Chinese succession sealed with army post

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The Independent Online

Former President Jiang Zemin gave up the top job in China's military yesterday, handing over his last post to the Communist Party chief, Hu Jintao, to complete the leadership transition to a younger generation.

Former President Jiang Zemin gave up the top job in China's military yesterday, handing over his last post to the Communist Party chief, Hu Jintao, to complete the leadership transition to a younger generation.

The Central Committee accepted the resignation of Mr Jiang, 78, on the final day of a four-day closed-door plenum and approved Mr Hu's rise to chairman of the Central Military Commission. Mr Hu, 61, who replaced Mr Jiang as party chief in 2002 and as president in 2003, now holds the three most powerful positions in China, completing out the first orderly succession in Chinese Communist history. "The Hu Jintao era has started," a Chinese analyst said.

In a sign that Mr Jiang's influence is waning, his closest political ally, Vice-President Zeng Qinghong, did not join the military commission. Xu Caihou, 61, took the post of vice-chairman, the state Xinhua news agency said.

Mr Hu will now have the tricky task of juggling the demands of the 2.5-million-strong People's Liberation Army for a bigger budget.

Mr Jiang's departure is unlikely to result in dramatic changes to domestic, foreign and economic policies, with Mr Hu expected to pursue the market-friendly reforms that have made China the world's seventh-largest economy.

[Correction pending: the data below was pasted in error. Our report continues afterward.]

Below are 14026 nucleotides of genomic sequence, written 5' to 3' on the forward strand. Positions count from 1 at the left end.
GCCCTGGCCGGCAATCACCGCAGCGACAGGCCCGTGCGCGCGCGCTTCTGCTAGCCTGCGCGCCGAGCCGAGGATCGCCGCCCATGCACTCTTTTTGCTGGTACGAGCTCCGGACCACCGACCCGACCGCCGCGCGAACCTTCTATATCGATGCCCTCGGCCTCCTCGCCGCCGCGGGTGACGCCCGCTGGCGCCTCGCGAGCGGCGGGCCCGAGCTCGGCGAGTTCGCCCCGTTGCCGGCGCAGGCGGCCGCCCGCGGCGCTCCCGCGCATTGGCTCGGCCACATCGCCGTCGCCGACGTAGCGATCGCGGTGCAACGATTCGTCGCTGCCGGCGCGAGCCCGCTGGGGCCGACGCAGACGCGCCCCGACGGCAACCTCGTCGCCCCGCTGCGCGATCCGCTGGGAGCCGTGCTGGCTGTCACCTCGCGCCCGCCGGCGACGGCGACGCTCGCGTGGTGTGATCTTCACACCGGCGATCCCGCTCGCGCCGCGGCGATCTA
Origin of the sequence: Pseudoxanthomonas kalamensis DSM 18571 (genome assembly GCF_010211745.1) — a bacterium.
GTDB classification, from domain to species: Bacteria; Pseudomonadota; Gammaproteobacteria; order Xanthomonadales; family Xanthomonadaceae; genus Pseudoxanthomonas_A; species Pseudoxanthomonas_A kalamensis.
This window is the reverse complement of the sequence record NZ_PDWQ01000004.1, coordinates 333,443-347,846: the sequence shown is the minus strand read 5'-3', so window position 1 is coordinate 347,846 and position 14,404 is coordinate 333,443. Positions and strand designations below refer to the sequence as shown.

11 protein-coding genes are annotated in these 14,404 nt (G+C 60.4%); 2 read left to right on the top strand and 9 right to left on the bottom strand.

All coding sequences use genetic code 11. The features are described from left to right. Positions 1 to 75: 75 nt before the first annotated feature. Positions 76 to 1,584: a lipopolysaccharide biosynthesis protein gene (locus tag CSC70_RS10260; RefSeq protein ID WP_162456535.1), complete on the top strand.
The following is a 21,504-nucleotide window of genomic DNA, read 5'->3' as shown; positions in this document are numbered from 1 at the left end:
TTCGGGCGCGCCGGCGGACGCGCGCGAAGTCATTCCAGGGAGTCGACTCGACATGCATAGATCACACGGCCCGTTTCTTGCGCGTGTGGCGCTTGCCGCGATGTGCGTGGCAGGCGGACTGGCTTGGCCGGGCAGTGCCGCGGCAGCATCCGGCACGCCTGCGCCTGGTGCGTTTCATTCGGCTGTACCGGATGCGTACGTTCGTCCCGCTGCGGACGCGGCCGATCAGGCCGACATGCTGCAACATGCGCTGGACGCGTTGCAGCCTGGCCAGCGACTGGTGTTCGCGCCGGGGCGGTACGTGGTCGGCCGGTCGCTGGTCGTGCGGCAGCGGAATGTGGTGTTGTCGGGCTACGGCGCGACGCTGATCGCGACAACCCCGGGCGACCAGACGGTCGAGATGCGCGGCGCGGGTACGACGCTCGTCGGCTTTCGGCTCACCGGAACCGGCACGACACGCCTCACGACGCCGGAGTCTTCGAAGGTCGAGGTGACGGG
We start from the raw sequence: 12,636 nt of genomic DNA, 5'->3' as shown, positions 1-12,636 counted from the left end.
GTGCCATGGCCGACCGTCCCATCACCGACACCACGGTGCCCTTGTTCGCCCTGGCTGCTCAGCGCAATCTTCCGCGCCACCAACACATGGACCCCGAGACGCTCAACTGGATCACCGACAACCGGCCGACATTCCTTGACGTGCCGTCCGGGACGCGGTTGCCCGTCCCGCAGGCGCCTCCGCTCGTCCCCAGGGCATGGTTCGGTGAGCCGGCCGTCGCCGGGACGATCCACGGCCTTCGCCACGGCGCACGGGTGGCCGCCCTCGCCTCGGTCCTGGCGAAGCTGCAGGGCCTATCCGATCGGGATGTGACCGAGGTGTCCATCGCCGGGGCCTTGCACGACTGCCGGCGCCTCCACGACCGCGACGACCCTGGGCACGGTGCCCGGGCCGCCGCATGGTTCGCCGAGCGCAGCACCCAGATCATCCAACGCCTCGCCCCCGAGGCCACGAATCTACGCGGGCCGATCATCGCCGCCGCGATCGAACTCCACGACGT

Rivalry between Mr Hu and his predecessor had emerged subtly in recent weeks, but analysts said the rivalry had not developed into a full-blown power struggle because both saw stability as indispensable to sustaining the economic growth needed to maintain stability among China's 1.3 billion people.

Sources close to Mr Jiang's family said he was in poor health. He has had a heart problem since 1989.

In his resignation letter, Mr Jiang said he had retired in hopes that his departure would standardise future generational changes. After the plenum, he smiled and shook hands with Mr Hu and other delegates to sustained applause.

Mr Jiang had not been due to retire from his final post until 2007 but came under pressure to follow in the footsteps of late paramount leader Deng Xiaoping, who stepped down from the top military job two years after quitting the all-powerful Politburo Standing Committee. He, however, wielded power behind the scenes for years.

Mr Jiang does not have the same influence. "When the tree falls, the monkeys scatter," said Lin Chong-pin, a former Taiwan vice-defence minister, quoting a Chinese saying. (Reuters)

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